|Values are represented as mean ± standard deviation.|
|Values are represented as number (%).|
Varicocele affects the fertility and is one of the most common known causes of infertility . A varicocele is abnormal dilatation and tortuosity of veins of the pampiniform plexus that drain the testis. It is more common on the left than on the right because left testicular vein enters the left renal vein at right angle, whereas right testicular vein drains into inferior vena cava. Recent laboratory work has demonstrated that there are various changes that occur at molecular level due to the effect of varicoceles. Over the last decade, research into the pathophysiology of varicoceles has focused on the following areas. These are oxidative stress-related damage, tissue hypoxia, and hormonal imbalances. There is an increasing interest in the role of reactive oxygen species (ROS) and oxidative stress in the causation of male infertility . Research conducted during the last decade has provided growing support to the concept that oxidative stress (OS) is one of the main causes of male infertility. Reactive oxygen species may also act through induction of apoptosis . Turkyilman et al. implicated that elevated nitric oxide (NO) may be another mechanism of injury in varicoceles, independent of other free radicals . Furuya et al. documented a blood-testis barrier and immune regulatory proteins at the level of Sertoli cells, rete testis, and efferent ductules that provide immunological protection of sperm antigens and inhibit lymphocyte proliferation and complement mediated cell lysis . Disruption of this barrier is believed to result in the production of anti-sperm antibodies. Haas Jr. et al. in their study had a prevalence of anti-sperm antibodies in the general population reported to be 0–2% . There is a great deal of clinical data suggesting that varicocele exert a progressive deleterious effect upon male infertility, over time during adolescence.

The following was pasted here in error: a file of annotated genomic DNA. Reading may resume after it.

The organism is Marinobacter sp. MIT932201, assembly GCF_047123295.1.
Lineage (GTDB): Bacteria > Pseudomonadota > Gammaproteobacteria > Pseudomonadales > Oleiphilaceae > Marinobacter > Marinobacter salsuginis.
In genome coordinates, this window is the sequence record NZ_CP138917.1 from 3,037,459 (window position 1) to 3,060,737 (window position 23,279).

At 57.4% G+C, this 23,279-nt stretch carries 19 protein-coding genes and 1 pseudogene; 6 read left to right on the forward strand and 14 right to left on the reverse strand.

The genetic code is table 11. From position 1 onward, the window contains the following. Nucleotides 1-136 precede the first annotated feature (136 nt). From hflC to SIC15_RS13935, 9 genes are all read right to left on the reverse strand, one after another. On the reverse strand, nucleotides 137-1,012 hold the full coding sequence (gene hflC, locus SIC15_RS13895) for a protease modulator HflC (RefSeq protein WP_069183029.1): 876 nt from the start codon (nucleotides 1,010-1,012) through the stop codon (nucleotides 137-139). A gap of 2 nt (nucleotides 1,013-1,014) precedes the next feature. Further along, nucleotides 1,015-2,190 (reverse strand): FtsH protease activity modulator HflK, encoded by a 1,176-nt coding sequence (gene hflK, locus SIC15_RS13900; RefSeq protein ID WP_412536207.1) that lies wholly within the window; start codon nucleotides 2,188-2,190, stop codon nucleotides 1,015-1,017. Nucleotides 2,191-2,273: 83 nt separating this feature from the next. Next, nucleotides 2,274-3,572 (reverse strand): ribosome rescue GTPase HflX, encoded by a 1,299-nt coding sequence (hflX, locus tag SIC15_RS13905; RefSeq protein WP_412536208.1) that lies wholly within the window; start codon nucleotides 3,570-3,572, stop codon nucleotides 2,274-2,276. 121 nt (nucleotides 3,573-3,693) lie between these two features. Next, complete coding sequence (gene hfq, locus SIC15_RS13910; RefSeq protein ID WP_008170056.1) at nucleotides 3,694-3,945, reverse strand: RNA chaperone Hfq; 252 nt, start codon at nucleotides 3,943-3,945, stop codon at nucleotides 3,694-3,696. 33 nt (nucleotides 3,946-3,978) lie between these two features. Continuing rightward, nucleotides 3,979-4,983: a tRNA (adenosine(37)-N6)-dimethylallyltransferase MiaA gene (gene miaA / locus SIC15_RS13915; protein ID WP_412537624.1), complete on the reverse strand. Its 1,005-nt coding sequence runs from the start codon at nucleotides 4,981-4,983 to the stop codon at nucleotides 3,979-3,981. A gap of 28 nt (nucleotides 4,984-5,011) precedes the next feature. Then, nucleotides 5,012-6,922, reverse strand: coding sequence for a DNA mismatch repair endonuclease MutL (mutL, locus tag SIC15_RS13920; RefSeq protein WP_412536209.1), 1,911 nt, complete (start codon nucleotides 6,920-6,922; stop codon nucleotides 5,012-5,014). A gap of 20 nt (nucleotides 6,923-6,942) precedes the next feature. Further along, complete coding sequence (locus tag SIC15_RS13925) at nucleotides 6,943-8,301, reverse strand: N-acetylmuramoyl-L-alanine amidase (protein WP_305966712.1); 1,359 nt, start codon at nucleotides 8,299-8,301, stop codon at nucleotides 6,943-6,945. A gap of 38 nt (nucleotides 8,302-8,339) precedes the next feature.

4.1. Semen Parameter Changes